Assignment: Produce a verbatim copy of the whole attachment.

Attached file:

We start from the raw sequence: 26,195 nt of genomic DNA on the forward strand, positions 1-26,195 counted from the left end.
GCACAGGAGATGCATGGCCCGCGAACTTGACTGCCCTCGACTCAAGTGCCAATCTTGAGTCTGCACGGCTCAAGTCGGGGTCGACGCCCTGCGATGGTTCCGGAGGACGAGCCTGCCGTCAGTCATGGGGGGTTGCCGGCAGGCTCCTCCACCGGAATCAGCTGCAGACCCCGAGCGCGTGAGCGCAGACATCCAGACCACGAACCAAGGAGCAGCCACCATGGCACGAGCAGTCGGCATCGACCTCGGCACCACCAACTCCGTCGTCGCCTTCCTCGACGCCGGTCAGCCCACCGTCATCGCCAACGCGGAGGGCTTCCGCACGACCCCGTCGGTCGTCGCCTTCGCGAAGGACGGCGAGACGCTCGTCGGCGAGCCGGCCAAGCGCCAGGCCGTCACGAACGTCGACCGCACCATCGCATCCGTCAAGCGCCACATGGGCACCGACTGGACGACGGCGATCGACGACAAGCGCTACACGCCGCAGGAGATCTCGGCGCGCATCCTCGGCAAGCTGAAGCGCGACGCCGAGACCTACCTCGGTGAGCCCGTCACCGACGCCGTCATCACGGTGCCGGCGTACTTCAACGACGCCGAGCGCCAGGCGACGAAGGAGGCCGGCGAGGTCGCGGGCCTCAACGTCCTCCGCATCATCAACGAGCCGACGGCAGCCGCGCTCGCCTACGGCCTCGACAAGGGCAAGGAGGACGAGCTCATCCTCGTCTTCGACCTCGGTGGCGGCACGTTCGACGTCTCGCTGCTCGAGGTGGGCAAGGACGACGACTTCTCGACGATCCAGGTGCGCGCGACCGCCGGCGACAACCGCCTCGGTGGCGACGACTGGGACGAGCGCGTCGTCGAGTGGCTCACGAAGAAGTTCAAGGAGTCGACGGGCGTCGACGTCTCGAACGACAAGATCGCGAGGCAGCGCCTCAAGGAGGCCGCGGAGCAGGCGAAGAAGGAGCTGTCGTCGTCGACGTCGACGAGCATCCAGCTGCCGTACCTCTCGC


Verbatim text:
We start from the raw sequence: 26,195 nt of genomic DNA on the forward strand, positions 1-26,195 counted from the left end.
GCACAGGAGATGCATGGCCCGCGAACTTGACTGCCCTCGACTCAAGTGCCAATCTTGAGTCTGCACGGCTCAAGTCGGGGTCGACGCCCTGCGATGGTTCCGGAGGACGAGCCTGCCGTCAGTCATGGGGGGTTGCCGGCAGGCTCCTCCACCGGAATCAGCTGCAGACCCCGAGCGCGTGAGCGCAGACATCCAGACCACGAACCAAGGAGCAGCCACCATGGCACGAGCAGTCGGCATCGACCTCGGCACCACCAACTCCGTCGTCGCCTTCCTCGACGCCGGTCAGCCCACCGTCATCGCCAACGCGGAGGGCTTCCGCACGACCCCGTCGGTCGTCGCCTTCGCGAAGGACGGCGAGACGCTCGTCGGCGAGCCGGCCAAGCGCCAGGCCGTCACGAACGTCGACCGCACCATCGCATCCGTCAAGCGCCACATGGGCACCGACTGGACGACGGCGATCGACGACAAGCGCTACACGCCGCAGGAGATCTCGGCGCGCATCCTCGGCAAGCTGAAGCGCGACGCCGAGACCTACCTCGGTGAGCCCGTCACCGACGCCGTCATCACGGTGCCGGCGTACTTCAACGACGCCGAGCGCCAGGCGACGAAGGAGGCCGGCGAGGTCGCGGGCCTCAACGTCCTCCGCATCATCAACGAGCCGACGGCAGCCGCGCTCGCCTACGGCCTCGACAAGGGCAAGGAGGACGAGCTCATCCTCGTCTTCGACCTCGGTGGCGGCACGTTCGACGTCTCGCTGCTCGAGGTGGGCAAGGACGACGACTTCTCGACGATCCAGGTGCGCGCGACCGCCGGCGACAACCGCCTCGGTGGCGACGACTGGGACGAGCGCGTCGTCGAGTGGCTCACGAAGAAGTTCAAGGAGTCGACGGGCGTCGACGTCTCGAACGACAAGATCGCGAGGCAGCGCCTCAAGGAGGCCGCGGAGCAGGCGAAGAAGGAGCTGTCGTCGTCGACGTCGACGAGCATCCAGCTGCCGTACCTCTCGC